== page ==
Our columnist Rick Falkvinge reports:
These quotes from executive politicians would have been unthinkable a couple of years ago. Amidst economic hardship, the Cabinet in Ireland is seeking to boost digital industries, citing their importance to the economy. This boost is done by reducing the copyright monopoly.
The story in Silicon Republic, published today, outlines how Ireland is mulling a “radical copyright [monopoly] reform”. When you look under the hood, it doesn’t really look all that radical to the monopoly critics and pirates: Ireland is considering adopting “fair use“-type exceptions to the monopoly, and other ways to boost jobs and innovation.
But when you look a bit further under the hood, the shift in attitude is immense. The fair use clauses were always there for noncommercial use; if you went commercial, the monopoly always applied to you. What Ireland is realizing is that the copyright monopoly is hurting business. These quotes would have been absolutely unthinkable just two years ago:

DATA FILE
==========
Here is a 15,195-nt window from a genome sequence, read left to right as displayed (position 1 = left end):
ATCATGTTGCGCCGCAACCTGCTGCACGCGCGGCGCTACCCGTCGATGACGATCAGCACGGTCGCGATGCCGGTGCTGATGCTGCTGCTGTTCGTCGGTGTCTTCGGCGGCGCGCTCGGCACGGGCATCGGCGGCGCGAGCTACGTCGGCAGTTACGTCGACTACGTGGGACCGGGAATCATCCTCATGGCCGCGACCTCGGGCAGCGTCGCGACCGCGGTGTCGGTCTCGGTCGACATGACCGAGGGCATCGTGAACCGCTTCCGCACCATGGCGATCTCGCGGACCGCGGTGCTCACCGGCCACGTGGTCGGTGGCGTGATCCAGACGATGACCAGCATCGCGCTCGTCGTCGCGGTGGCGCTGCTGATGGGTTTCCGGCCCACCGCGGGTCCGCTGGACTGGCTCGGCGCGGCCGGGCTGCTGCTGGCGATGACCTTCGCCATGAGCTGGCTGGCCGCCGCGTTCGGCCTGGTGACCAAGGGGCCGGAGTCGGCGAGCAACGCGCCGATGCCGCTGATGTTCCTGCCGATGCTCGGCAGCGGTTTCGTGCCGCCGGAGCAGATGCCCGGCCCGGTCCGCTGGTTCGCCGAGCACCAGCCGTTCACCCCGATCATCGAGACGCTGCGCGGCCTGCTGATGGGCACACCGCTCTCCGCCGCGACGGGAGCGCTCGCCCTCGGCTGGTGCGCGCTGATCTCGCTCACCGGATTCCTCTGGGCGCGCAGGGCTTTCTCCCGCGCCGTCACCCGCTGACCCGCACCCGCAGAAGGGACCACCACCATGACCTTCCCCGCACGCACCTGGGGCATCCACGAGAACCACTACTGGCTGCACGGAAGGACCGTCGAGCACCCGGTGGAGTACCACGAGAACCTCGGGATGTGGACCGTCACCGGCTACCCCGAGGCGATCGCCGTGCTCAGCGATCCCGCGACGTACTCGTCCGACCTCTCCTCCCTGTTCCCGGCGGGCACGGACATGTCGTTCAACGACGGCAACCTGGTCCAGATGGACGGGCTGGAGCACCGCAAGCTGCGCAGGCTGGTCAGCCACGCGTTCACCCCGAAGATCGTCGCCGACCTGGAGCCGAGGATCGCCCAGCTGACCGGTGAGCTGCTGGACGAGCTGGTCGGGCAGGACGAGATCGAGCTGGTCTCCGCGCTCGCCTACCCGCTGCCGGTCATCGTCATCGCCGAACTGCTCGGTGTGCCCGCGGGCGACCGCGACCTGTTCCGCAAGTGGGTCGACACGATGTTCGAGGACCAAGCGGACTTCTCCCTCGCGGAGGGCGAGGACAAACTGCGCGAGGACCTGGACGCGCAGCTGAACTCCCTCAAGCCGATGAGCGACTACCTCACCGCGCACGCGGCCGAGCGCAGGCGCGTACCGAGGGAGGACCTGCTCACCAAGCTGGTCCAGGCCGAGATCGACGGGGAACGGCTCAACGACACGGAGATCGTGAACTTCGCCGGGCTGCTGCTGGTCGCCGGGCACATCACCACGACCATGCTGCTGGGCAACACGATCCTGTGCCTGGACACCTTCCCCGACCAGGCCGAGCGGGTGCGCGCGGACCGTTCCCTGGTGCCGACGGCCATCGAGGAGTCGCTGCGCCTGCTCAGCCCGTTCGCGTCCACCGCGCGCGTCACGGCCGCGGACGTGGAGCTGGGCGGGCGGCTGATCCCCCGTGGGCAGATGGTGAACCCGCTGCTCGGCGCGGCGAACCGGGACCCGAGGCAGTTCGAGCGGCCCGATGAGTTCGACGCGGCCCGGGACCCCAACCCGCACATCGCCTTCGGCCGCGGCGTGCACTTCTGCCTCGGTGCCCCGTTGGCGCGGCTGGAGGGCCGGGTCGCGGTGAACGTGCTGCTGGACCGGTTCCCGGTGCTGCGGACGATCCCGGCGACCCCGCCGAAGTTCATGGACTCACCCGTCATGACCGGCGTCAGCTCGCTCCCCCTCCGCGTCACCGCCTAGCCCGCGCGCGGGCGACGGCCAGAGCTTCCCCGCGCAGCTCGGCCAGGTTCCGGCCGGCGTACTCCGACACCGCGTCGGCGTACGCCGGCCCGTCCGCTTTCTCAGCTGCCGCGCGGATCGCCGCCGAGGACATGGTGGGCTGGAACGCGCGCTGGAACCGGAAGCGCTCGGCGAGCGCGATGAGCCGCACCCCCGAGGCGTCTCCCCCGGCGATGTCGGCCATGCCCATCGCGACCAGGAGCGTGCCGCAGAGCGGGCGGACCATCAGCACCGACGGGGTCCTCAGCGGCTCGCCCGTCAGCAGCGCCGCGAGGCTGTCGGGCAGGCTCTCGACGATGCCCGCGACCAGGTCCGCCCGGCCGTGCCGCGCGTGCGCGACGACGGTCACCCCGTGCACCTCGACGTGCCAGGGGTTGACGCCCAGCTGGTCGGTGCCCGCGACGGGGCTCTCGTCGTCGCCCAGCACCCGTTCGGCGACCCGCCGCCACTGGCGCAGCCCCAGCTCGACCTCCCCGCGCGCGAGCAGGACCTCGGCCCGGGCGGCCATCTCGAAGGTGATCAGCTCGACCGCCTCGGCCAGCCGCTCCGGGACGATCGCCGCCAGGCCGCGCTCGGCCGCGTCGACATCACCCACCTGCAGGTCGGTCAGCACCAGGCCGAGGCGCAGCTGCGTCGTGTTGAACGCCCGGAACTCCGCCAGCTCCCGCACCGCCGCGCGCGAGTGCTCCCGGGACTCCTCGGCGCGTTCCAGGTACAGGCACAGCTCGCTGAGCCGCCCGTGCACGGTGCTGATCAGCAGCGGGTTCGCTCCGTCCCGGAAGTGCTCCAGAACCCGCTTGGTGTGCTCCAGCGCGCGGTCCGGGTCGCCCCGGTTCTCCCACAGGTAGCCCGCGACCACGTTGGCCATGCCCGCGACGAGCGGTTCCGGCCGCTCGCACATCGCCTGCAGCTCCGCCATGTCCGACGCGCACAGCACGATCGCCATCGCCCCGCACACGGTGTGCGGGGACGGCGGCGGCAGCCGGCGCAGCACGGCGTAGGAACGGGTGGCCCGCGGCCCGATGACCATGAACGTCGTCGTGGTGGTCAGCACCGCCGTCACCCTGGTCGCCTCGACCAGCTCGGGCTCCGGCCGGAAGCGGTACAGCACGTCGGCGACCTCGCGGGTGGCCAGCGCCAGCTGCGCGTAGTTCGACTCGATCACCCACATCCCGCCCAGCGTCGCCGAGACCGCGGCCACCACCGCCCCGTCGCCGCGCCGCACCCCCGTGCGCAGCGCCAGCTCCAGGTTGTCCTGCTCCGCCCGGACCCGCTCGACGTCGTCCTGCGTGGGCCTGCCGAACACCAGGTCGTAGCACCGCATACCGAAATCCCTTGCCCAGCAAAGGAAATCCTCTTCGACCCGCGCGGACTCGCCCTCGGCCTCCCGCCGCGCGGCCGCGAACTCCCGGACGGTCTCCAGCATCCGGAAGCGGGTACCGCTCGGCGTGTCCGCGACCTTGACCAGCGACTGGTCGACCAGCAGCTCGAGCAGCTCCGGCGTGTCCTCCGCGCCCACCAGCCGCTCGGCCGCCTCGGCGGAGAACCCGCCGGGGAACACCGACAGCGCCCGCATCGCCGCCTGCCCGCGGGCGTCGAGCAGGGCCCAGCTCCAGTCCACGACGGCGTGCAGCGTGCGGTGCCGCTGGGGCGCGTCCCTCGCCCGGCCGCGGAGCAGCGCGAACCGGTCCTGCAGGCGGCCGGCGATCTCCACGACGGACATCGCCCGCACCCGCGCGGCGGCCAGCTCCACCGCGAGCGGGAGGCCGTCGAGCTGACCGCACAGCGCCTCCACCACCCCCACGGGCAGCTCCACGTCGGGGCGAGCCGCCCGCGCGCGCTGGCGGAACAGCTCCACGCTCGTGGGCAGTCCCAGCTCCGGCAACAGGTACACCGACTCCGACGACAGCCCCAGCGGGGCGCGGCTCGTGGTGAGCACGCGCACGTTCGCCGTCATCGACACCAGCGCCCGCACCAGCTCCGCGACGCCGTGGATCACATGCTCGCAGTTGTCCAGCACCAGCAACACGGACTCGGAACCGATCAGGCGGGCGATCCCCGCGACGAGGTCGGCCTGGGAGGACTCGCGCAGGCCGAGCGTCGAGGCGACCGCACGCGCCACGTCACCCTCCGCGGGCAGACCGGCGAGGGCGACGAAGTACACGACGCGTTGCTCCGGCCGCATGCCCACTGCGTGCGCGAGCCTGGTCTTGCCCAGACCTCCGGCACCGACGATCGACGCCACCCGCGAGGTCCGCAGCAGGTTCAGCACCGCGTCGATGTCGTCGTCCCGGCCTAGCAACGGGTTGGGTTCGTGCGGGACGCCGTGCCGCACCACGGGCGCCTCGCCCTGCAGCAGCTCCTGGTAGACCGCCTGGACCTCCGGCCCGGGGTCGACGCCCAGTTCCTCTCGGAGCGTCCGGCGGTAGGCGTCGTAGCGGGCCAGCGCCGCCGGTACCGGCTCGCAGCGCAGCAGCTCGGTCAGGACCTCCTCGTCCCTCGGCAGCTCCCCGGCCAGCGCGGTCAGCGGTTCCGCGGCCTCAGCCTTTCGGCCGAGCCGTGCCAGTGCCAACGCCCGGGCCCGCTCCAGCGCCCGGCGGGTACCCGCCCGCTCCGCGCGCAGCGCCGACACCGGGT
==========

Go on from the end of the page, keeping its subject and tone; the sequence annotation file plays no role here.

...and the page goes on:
“Some companies have indicated that the current copyright legislation does not cater well for the digital environment and actually creates barriers to innovation and to the establishment of new business models. […] I am determined to respond to these suggestions in a comprehensive and timely manner.”
Read the rest of the story on Rick’s blog